Cultural Exhibits of Epcot’s World Showcase
When you think of World Showcase at Epcot you probably think of several different things. You probably think of the diverse restaurants featuring food from around the world. You probably think of the rides, films, and shows that give us a glimpse into different countries. Many of you probably think of the drinks and all the ways to drink around the world. However, one thing I bet you don’t think of right away are the cultural exhibits. Several pavilions have museum areas tucked away (or some right in the open) that are often overlooked. These exhibits feature artwork and artifacts that portray each country’s unique culture and heritage and are definitely worth checking out.
Mexico is one of the pavilions that puts the exhibit right in front of your face. Taking up most of the entrance of the pyramid, you actually have to walk through this area to get to the ride, restaurant, bar, and shopping inside, yet many don’t stop to look. La Vida Antigua or Life in Ancient Mexico presents a look at the iconic Mesoamerican cultures, like the Mayans and Aztecs, that shaped what Mexico is today. There are displays featuring artwork, tools, games, and calendars of these ancient civilizations. There is even a giant Aztec calendar in the middle of the room that allows you to see much of the detail often missed in photographs. My favorite part of this exhibit is the description of the “ball game” played throughout ancient Mesoamerica that seems to be a forerunner to racquetball. Although this area can be crowded with guests going in and out of the pyramid, I haven’t had any issues being able to stop along the walls and look at everything without being too much in the way.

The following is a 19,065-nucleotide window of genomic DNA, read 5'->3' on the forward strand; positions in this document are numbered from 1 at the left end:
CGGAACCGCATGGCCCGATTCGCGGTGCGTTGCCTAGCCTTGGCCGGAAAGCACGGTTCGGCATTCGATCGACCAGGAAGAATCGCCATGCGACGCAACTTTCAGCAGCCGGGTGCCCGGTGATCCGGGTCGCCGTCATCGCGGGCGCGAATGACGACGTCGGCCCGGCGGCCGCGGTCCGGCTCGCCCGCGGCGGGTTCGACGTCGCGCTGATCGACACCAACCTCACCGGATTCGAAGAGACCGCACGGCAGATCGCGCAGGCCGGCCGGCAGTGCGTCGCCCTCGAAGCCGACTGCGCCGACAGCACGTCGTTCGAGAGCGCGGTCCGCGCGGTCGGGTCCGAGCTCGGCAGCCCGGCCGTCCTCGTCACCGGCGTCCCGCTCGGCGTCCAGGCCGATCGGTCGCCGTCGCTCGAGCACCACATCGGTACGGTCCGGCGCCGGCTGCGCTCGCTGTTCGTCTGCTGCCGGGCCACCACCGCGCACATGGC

For the longest time I thought the big Stave Church at the entrance to the Norway pavilion was just for show and I had no idea you could actually go in, much less that there was a museum inside! The Vikings: Conquerors of the Seas is a look at three of the most well known Viking leaders: King Olaf, Rögnvald the Raider, and Erik the Red. Each leader is depicted in their own historically accurate vignette and accompanied by other ancient artifacts from the time that they lived. I love the detail on each of the figures. Their clothes and weapons were all made and styled based on what archaeologists and historical documents have shown to be accurate for their time period. There is also a beautifully detailed scale model of a Viking ship in the center of the room. Unlike the Mexico, very few people come into the Stave Church and it is always cool and peaceful, making it a great place to look around and take a bit of a break.
In the room next to the lobby of the “Reflections of China” Film you will find Tomb Warriors: Guardian Sprits of Ancient China. The Terracotta Warriors from the tomb of China’s First Emperor represent the largest archeological find in the world. These warriors are recreated in a large display in the exhibit. There are also several displays explaining the history of the figures and detailing the excavation site and procedures. While this area can get crowded with people waiting for the film, it is a fascinating peek into ancient Chinese civilization as well as modern excavation techinques.